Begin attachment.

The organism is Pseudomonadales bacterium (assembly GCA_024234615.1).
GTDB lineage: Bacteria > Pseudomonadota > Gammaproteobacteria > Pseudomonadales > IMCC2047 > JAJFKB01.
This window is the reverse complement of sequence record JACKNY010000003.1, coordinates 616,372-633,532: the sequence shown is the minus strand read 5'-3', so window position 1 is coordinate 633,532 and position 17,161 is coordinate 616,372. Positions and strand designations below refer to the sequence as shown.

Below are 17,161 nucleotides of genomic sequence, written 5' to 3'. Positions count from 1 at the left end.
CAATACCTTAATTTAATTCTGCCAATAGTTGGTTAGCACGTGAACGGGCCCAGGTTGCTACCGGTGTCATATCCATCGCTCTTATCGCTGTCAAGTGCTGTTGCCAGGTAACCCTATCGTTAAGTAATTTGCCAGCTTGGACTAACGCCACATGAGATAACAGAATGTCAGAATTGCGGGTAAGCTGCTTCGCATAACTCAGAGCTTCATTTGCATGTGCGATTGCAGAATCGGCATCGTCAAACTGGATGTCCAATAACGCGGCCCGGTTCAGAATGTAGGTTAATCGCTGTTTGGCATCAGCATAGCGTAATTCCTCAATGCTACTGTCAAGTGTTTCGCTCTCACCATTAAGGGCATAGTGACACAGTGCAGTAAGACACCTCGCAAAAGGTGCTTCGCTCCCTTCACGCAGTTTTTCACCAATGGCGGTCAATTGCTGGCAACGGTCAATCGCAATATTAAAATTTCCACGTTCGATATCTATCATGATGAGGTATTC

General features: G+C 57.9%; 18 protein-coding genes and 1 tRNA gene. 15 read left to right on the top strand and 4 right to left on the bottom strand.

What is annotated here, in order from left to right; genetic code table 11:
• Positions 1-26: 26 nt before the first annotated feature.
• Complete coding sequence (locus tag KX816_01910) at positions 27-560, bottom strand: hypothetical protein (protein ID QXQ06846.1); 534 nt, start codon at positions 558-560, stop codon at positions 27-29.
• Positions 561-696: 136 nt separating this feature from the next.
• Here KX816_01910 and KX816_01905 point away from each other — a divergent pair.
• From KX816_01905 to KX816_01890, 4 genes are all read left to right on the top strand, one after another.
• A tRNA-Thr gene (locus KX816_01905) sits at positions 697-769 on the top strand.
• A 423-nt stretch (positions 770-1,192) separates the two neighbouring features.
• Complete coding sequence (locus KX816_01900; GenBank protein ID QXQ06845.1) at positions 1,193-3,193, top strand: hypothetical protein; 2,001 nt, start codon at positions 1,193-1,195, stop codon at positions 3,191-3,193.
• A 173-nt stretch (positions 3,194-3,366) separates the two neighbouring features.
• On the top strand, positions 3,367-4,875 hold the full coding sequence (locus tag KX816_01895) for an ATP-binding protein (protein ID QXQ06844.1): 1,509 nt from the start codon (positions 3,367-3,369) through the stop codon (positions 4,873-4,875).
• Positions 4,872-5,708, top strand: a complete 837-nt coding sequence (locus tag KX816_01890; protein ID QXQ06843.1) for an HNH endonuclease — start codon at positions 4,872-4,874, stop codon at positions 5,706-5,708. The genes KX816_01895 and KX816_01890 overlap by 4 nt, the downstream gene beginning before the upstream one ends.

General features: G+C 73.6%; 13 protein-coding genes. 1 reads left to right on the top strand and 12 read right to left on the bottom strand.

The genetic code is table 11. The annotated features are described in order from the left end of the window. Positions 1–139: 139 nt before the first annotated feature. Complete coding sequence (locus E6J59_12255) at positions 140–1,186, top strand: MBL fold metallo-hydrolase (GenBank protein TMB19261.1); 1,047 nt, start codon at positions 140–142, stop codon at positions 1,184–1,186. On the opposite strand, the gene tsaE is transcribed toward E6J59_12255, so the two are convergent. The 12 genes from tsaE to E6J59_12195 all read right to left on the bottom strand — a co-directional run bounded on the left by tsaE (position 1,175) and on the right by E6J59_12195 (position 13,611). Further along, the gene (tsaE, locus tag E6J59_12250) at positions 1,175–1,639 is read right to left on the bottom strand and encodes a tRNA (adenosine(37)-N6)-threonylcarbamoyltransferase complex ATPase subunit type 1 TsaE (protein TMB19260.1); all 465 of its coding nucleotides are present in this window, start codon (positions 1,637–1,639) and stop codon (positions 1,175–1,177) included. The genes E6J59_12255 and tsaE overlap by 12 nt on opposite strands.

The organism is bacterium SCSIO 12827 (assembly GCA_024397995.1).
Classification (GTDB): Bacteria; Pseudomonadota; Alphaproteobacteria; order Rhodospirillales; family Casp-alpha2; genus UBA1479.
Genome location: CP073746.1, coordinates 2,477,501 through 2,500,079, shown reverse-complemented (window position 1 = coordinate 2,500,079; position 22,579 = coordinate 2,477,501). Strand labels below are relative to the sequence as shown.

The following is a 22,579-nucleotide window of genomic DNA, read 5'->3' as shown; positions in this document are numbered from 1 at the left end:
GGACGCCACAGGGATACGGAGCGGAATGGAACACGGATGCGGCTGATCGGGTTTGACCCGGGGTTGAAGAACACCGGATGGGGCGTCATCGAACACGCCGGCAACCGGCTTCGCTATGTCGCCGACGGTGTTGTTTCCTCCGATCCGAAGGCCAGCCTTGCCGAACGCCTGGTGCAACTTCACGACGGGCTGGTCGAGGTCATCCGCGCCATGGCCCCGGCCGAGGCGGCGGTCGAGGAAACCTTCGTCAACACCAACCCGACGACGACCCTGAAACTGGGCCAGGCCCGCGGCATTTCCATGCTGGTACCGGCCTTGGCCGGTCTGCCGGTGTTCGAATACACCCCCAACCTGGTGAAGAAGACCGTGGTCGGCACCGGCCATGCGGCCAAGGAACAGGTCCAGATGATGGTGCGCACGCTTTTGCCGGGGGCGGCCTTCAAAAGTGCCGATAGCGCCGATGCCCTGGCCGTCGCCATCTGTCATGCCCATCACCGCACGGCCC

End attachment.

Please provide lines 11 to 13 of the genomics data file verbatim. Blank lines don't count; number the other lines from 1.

• Here KX816_01910 and KX816_01905 point away from each other — a divergent pair.
• From KX816_01905 to KX816_01890, 4 genes are all read left to right on the top strand, one after another.
• A tRNA-Thr gene (locus KX816_01905) sits at positions 697-769 on the top strand.